Grieving and Loss

This purpose of this article is to provide general information on issues related to the grieving process, but is not meant to replace consultation with a mental health professional. If you are concerned about a significant loss in your own life, or that of another, please feel free to contact our office to set up an appointment (263-2987).

We all face losses: the death of a friend, relative or pet; a relationship ending; loss of a job, a dream or a limb. These losses provoke grief, an emotion that is part of a normal, healthy, healing process. Restraining grief is harmful. Releasing it heals.

Many misunderstand grief. They think crying or showing emotional pain is a sign of weakness. They try to deny grief. But feeling the pain helps deal with loss and return to normal ways of living.

The Grieving Process

Grieving is a process that can take weeks, months and even years. People don’t heal on a timetable. The brief time given to attend a funeral only touches the beginning stage of the process. Experts describe the stages of grief in various ways, but broadly speaking, they include:

  • Shock and denial: a numbness and disbelief that the even has occurred
  • Anger: at the deceased, at doctors, family members, etc.
  • Guilt: about things not done or said
  • Depression: about a loss that feels overwhelming and sadness that seems never-ending.
  • Acceptance: of the situation and life’s new reality
  • Growth: readiness to move ahead with one’s life

Some people experience the grieving process in this order. Most often, a person feels several of these emotions at the same time, perhaps in different degrees. Eventually, each phase is completed and the person moves ahead. The extent, depth and duration of the process will also depend on how close people were to the deceased, the circumstances of the death, and their own situation.

Grief Reactions

Grief reactions are as different as the people who experience them; there is no right way to grieve. Grief may be responsible for physical symptoms such as insomnia, appetite changes, malaise, or actual illness. Grief affects perception - the way we see ourselves and others, the way we make decisions. We may find it difficult to think clearly and may feel a sense of confusion. If possible, major decisions should be postponed. Small victories, such as deciding on the day’s meals, will help to instill a sense of control.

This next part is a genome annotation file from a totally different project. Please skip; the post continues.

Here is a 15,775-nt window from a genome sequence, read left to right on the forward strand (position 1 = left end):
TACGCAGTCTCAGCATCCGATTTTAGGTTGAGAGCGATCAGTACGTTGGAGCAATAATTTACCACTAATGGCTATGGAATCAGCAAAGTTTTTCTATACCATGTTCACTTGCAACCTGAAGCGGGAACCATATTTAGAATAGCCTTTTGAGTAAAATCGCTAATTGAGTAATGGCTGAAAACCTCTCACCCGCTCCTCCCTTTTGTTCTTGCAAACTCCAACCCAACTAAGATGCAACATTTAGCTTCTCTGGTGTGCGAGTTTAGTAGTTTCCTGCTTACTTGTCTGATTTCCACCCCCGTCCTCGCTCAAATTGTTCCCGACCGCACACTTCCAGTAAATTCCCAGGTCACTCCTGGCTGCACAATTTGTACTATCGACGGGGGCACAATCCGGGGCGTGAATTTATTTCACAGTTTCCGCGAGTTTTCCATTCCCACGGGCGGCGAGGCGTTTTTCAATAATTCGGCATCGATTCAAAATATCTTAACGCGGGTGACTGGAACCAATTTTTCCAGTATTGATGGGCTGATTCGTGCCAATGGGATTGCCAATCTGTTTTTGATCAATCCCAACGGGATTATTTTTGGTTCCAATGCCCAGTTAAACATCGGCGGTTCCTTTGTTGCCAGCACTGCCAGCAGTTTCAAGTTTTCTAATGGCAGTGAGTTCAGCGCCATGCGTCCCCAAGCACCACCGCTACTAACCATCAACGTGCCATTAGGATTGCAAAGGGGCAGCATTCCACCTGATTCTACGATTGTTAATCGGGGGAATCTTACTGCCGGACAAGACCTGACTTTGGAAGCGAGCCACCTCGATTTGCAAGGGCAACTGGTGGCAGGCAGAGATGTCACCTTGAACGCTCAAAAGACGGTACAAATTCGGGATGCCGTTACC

Grief may prompt some to withdraw from life and push others to stay too busy to feel. It is important that contact with friends and family is maintained. Contact with others who are experiencing the loss can help one to move through the grief process. Almost every emotion can be part of the grief reaction: fear, anger, peace, despair, guilt, agitation and a seemingly bottomless sorrow may all be a part of grieving.

What To Do if You Suffer a Significant Loss

  • Accept that grief is normal and healing takes time.
  • Anticipate that feelings of overwhelming sadness will recur after the period of intense grief is over. Special times might include holidays, anniversaries and birthdays.
  • Realize that others are uncomfortable and inexperienced at dealing with grief, and be prepared to ask for what you need.
  • Talk out your feelings with friends and family.
  • Take care of yourself. Get enough sleep. Eat nutritious meals and get some exercise every day.

Getting Help

Almost everyone needs help dealing with grief. Support groups and friends who are good listeners can help in all stages of grief. Counselors can provide a different outlook and help in expressing feelings. Inexpensive or free help is available at many mental health centers, churches, synagogues, hospitals, clinics and employee assistance programs. Knowing you need help and asking for it is a sign of strength.

Helping Someone Else Grieve

If someone close is grieving, you can help.

  • Show empathy. Try to understand what they are feeling. It’s all right to say you care, but are uncertain about how to help and what to say.
  • Accept. Encourage them to talk about their feelings. Listen without judging or trying to change them. Let them know they’re not alone.
  • Share information about grief and the tasks of mourning.
  • Maintain the connection. Grieving takes a long time, and support is needed throughout the process.

The above information was adapted from the University of Massachusetts Faculty and Staff Assistance Program. We wish to thank them for permission to use this material.